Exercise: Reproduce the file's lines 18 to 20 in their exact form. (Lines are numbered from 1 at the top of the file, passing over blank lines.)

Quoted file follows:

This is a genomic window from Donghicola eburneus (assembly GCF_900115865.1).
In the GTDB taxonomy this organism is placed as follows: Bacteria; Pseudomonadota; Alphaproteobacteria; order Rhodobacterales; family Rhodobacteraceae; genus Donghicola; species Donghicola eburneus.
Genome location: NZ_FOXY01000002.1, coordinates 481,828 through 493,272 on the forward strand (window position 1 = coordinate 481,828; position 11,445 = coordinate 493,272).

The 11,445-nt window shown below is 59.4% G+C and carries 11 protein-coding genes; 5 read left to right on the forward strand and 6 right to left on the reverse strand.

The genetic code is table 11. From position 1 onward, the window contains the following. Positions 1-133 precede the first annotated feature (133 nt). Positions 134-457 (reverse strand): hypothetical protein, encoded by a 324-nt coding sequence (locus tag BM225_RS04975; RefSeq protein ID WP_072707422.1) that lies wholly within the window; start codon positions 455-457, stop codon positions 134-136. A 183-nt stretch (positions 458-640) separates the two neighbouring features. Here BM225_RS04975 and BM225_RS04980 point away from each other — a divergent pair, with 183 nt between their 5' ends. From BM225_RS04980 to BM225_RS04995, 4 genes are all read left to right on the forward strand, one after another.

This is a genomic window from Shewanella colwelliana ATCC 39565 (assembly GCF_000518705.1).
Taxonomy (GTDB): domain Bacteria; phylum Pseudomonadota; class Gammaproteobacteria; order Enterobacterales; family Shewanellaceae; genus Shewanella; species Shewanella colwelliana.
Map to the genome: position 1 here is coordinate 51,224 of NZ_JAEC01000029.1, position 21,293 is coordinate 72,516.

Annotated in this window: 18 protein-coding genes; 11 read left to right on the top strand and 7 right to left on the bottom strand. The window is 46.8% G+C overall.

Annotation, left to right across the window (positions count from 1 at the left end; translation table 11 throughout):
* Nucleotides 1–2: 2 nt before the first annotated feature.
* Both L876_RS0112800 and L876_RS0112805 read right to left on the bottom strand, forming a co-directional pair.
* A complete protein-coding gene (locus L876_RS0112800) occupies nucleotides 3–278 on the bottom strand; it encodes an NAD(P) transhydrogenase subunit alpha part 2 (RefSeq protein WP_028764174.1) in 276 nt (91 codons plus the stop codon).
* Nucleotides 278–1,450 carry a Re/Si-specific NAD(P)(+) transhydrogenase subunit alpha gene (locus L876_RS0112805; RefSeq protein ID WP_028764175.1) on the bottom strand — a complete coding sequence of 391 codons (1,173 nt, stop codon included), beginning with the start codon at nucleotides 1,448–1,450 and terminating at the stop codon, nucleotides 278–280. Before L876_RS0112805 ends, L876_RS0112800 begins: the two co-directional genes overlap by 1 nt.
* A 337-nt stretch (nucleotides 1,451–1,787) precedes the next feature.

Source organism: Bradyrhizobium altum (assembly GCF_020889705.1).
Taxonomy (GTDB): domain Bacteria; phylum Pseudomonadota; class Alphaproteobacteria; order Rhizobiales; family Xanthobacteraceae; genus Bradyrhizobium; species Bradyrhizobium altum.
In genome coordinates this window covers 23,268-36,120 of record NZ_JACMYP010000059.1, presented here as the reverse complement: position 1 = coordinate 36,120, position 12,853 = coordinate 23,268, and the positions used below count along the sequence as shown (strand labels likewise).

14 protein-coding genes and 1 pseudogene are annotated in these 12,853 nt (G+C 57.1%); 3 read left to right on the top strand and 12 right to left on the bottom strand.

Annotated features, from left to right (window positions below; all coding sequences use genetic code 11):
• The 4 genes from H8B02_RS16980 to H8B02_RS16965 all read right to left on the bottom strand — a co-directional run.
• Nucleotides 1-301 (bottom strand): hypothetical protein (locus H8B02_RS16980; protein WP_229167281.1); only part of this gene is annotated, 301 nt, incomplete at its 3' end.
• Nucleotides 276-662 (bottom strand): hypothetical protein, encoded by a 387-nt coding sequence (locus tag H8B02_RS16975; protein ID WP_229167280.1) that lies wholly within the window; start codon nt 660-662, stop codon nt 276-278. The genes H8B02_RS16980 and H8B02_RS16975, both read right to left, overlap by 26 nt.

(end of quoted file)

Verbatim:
In genome coordinates this window covers 23,268-36,120 of record NZ_JACMYP010000059.1, presented here as the reverse complement: position 1 = coordinate 36,120, position 12,853 = coordinate 23,268, and the positions used below count along the sequence as shown (strand labels likewise).

14 protein-coding genes and 1 pseudogene are annotated in these 12,853 nt (G+C 57.1%); 3 read left to right on the top strand and 12 right to left on the bottom strand.

Annotated features, from left to right (window positions below; all coding sequences use genetic code 11):